Family Traditions:

Recent Works by Elizabeth T. Scott/Joyce J. Scott
September 8 through November 5, 1989

Elizabeth Talford Scott was born in 1916, the sixth of fourteen children, to a family of sharecroppers near Chester, South Carolina. She began to quilt at the age of nine in the tradition of her father and mother. She married, moved north as a young woman to Washington, D.C. via Greensboro, North Carolina, quilted briefly in the 1930s and 1940s, settled in Baltimore, Maryland and rediscovered her family traditions through the creation of items for her never-married daughter Joyce’s trousseau. (“She had other ideas.”) Because Elizabeth was occupied with domestic work, her quilting lapsed until 1970, when it took on an entirely new style influenced in large part by the woven bead creations of her artist daughter. “Mother” Scott has lectured, demonstrated and exhibited her unique and personal quilts at the Smithsonian Institution, Metropolitan Museum of Art, Studio Museum of Harlem, throughout the southern United States, and in her home town of Baltimore.

Joyce Scott was “born an artist” in Baltimore in 1948 and, except for her studies, has not lived more than twenty blocks from the home she presently shares with her mother. She was educated at the Maryland Institute College of Art (B.F.A.), Instituto Allende in Mexico (M.F.A.), Haystack Mountain School of Crafts, and Rochester Institute of Technology. Traditional beadwork, weaving, papermaking, and contemporary theatre are a few of her exceptional talents. She is a noted craftswoman, performance artist, teacher, curator, and lecturer. Joyce creates original music and theatre as one of two “women of substance” in The Thunder Thigh Revue. Her works have been shown and performed in galleries, museums, and theatres throughout North and South America and Europe.

As a youngster growing up poor in the South, Elizabeth Caldwell Talford Scott quilted from necessity. “Butcher’s cloth and overalls” came from trading for quilts and other barters at nearby cotton mills. Color came from berries, red clay, hickory, and “fleetwood bark.” Squares and rectangles, pieced and sewed … put a few strips together to be warm … then leave them behind … too much to carry, she remembers. Youthful sewing parties found this child threading her parents’ needles as the farmfolk shared their skill and chat. Then, a quilt was a necessity; today, it is “for relaxing. I just sit own and do it. ”

A day in their West Baltimore rowhouse might find mother and daughter in Mrs. Scott’s second floor sewing room sharing animated conversation, TV soap operas, fabric, thread, and generations and several continents of needlework knowledge, learned through the traditional and studied routes. Elizabeth now embroiders and beads her crazy quilts in a style and with imagery all her own, a form of visual communication she considers a substitute for never-perfected-public-speaking talents, which were instead a birthright to her daughter.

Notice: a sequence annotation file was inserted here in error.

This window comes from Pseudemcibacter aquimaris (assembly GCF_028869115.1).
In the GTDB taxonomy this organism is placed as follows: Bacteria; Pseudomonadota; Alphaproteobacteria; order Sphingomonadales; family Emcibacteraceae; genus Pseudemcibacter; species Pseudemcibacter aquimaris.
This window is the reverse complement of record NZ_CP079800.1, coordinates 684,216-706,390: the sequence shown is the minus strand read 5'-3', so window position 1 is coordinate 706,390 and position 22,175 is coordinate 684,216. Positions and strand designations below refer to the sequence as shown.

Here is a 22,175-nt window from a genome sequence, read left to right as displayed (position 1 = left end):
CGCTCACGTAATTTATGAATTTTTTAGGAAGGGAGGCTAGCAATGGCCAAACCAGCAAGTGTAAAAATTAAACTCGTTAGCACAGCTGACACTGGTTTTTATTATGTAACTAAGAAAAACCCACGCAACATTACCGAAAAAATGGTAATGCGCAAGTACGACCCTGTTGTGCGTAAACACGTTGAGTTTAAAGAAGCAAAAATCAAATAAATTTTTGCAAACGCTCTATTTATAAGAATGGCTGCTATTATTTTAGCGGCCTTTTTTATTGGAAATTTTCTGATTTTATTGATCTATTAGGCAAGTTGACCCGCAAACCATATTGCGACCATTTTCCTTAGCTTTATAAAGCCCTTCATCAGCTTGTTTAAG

Needle mastery was inherited from Elizabeth’s father’s father, and passed on to daughter Joyce in order to make doll’s clothes — her earliest experience with “cut and sew.” “Quilts were not in her education,” either academic or at home. But beads were.

Impressed by Nigerian and native American beadwork and further informed by Navajo weaving, Joyce adapted her many skills to a unique crafting of two-and three- dimensional figures and wearables. In a typical sharing gesture, the residue of a day’s work left on the studio floor finds its way to Mother’s quilts — “too many beads to put in the vacuum cleaner. She spills them and I pick them up,” — an apt description of the materials and the learning process.

While Joyce was still in grade school, the pair were often separated. While the elder Scott earned a living caring for other people’s homes, she would bring home small gifts each day. In the same way that these family love tokens “always let her know I was thinking of her,” her quilts are diaries in cloth and found objects — a rock, a button, a story.

Both mother and daughter can rightfully claim “no one else does this kind of work.” Born in the Afro-American tradition of the agricultural South, informed by the plentiful materials from around the world collected in urban centers and reincorporated in new form by a pair of visionary creators working separately from the same source, Elizabeth and Joyce Scott stand at the junction of Old World and innovation to present a vital new link to family and textile traditions. After all, says Daughter Scott, “This is my family heritage. This is my diary.”